Stormwater runoff affects water quality, human health, slope stability, and freshwater and marine habitat quality. Climate change is expected to exacerbate stormwater issues, in particular due to the dual impacts of sea level rise and more intense heavy rain events. This talk will review the state of the science on stormwater and climate change, providing information about ongoing research that may be of interest to attendees. Although the presentation will focus on these two principal drivers of stormwater impacts, the presentation will review other climate change impacts that may be of relevance to stormwater, and possible directions for future work.
State of the science on climate change implications for stormwater management. Information on data and tools that could be used to assess local impacts on stormwater.
Tacoma's Regional Facilities Program for NPDES Stormwater Treatment/Flow Control Requirements
Dana de Leon, City of Tacoma
Protecting Shellfish One Rain Garden at a Time
Brian Stahl, Kitsap Conservation District
As development increases, there has been an adverse effect on shellfish growing areas throughout the Puget Sound Region due to increased stormwater entering our streams. Management of storm water through control of impervious surfaces becomes critical. Kitsap County has code requiring any development or redevelopment to meet Kitsap County Storm Water Drainage requirements, but what can be done to reduce runoff from existing developments or properties? Kitsap Conservation District (KCD), along with Kitsap County Public Works, Kitsap Public Health District, and Washington State University Extension formed a unique, nationally recognized program called Clean Water Kitsap. The Rain Garden element of this productive program, administered by the Kitsap Conservation District, has been successful because it offers cost share to help homeowners solve stormwater runoff issues using low impact development approaches (LID) such as rain gardens, pervious parking, and cisterns. The Kitsap Conservation District's Rain Gardens & More Program provides solutions to storm water management. The program is reaching the existing homeowners and providing technical assistance and incentive funds to make it possible for them to successfully retrofit their systems used to collect and transfer the runoff from their parcel.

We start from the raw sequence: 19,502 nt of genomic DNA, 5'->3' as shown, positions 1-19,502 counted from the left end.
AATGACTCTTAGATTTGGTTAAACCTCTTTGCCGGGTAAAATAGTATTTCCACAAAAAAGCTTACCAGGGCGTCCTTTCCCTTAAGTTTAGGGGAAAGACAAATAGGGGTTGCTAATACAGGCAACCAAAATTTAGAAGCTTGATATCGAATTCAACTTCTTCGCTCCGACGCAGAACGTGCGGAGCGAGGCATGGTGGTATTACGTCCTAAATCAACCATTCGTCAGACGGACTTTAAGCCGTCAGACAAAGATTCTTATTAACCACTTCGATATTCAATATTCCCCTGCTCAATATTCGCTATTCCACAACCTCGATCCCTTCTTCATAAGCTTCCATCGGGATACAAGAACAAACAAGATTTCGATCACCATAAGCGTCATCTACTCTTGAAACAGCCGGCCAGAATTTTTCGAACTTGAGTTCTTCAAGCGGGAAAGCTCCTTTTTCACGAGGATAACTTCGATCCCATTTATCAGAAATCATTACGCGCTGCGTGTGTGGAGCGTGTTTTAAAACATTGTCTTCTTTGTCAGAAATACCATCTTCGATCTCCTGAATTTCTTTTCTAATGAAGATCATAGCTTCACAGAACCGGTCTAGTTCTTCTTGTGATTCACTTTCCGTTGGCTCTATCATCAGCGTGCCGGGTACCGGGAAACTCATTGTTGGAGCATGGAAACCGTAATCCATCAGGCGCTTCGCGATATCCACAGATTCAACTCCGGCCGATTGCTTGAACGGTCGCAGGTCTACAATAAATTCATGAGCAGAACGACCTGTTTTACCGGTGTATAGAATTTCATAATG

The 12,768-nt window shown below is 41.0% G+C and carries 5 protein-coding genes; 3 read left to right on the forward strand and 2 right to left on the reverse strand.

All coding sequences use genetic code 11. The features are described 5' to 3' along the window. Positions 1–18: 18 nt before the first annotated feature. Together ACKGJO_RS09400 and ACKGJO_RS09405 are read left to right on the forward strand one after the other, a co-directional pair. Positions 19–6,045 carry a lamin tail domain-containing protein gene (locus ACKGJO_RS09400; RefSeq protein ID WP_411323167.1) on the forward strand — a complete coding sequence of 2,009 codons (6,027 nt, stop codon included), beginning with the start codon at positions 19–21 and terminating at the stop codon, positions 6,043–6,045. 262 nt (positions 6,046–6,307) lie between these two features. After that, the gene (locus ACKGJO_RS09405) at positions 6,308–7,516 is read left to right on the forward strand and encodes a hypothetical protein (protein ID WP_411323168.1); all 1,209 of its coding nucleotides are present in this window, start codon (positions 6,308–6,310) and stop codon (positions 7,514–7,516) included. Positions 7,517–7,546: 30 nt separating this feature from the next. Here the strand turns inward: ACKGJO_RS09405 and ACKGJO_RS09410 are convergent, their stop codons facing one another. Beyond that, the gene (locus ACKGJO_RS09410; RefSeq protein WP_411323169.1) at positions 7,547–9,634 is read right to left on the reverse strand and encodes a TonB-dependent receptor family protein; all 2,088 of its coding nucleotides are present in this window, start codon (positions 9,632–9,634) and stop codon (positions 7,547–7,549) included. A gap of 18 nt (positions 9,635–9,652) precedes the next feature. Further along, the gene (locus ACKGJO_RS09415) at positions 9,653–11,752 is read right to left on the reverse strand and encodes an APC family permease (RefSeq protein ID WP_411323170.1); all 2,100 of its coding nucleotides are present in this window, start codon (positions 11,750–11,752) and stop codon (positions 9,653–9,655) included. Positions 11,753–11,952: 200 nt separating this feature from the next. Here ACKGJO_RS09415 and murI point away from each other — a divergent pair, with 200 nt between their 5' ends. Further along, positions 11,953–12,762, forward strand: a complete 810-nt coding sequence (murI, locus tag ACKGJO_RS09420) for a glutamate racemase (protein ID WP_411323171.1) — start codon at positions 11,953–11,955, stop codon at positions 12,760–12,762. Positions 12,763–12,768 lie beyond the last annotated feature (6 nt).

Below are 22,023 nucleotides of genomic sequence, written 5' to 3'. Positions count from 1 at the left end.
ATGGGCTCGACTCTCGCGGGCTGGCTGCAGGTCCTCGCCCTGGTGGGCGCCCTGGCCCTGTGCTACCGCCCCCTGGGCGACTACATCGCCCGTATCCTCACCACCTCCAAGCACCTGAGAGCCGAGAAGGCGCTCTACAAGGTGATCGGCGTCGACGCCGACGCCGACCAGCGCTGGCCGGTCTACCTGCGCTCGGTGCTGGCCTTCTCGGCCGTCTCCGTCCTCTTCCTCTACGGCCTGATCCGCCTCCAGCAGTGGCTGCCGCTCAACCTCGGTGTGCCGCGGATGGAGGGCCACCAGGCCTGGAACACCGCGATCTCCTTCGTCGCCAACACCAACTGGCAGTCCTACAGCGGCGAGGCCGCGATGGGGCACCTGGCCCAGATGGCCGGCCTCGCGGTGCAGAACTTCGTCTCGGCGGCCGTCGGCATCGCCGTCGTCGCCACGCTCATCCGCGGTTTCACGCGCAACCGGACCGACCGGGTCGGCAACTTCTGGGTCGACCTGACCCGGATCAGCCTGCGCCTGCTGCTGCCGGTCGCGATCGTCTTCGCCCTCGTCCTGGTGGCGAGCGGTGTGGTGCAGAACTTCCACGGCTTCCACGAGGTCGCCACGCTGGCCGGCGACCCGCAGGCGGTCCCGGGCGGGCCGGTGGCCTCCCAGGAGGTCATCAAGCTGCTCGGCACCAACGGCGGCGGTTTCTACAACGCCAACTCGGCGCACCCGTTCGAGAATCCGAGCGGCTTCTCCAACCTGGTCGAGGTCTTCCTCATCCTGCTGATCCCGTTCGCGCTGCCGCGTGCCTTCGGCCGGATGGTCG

In 2010, the first year of the program's outreach, 100 rain garden cost share applications were received from Kitsap County citizens. With this large influx of applicants in the beginning phase of the program, it became clear there would be a high interest in rain gardens, but only 13 projects were installed. We discovered barriers to installation when applicants either did not know who to contact to install their garden, did not know where to purchase the materials, or did not have enough experience in construction to get started. Due to those factors, Kitsap Conservation District launched "Dig Days" in 2012. "Dig Days" is a program where, once a cost share application is approved, KCD arranges for excavation of the rain garden site, delivers the rain garden soil mix, pipe, fittings and Zone 1 plants. These gardens are typically completed in just one day. Since inception of "Dig Days", KCD has installed over 220 LID practices and have a waiting list which exceeds next year's cost share budget. Kitsap Conservation District believes that sharing our experience with other agencies or groups will make a difference in our natural resource environment and stormwater management.
Kitsap Conservation District (KCD), along with Kitsap County Public Works, Kitsap Public Health District, and Washington State University Extension formed Clean Water Kitsap (CWK), a partnership to provide leadership and education to the county's residents. CWK is a unique, nationally recognized, multi-agency partnership created to reduce flooding, prevent pollution, and restore fish habitat through stormwater management activities. A significant portion of the funding is devoted to retrofitting existing facilities in target watersheds. With our non-regulatory pledge to private property owners, Kitsap Conservation District provided the link to retrofit stormwater systems on private properties. "Dig Days" was a program that turned the tide by increasing private property owner involvement.
Track 2: Stormwater Program Efficiencies Now
My Soil Won't Drain. Can I Still Use LID?
John Knutson, Aspect Consulting; Erik Pruneda, Aspect Consulting; Rob Buchert, City of Pullman
This presentation illustrates some of the key considerations when designing and constructing LID retrofits in the City of Pullman which has low permeability soils, significant cold and snow prone conditions, and moderate precipitation levels. Topics will include cold and snow prone considerations, modified subgrade preparations, when and how to use liners and under-drains, how the feasibility of retaining and infiltrating the water quality storm into low permeability soil varies by the type of LID BMP, and the benefit of using LID even when under-drains are necessary. Lessons learned from the bidding and construction process will also be discussed. A couple important things came out of the Pullman LID retrofit project that are of interest to designers and permit compliance managers: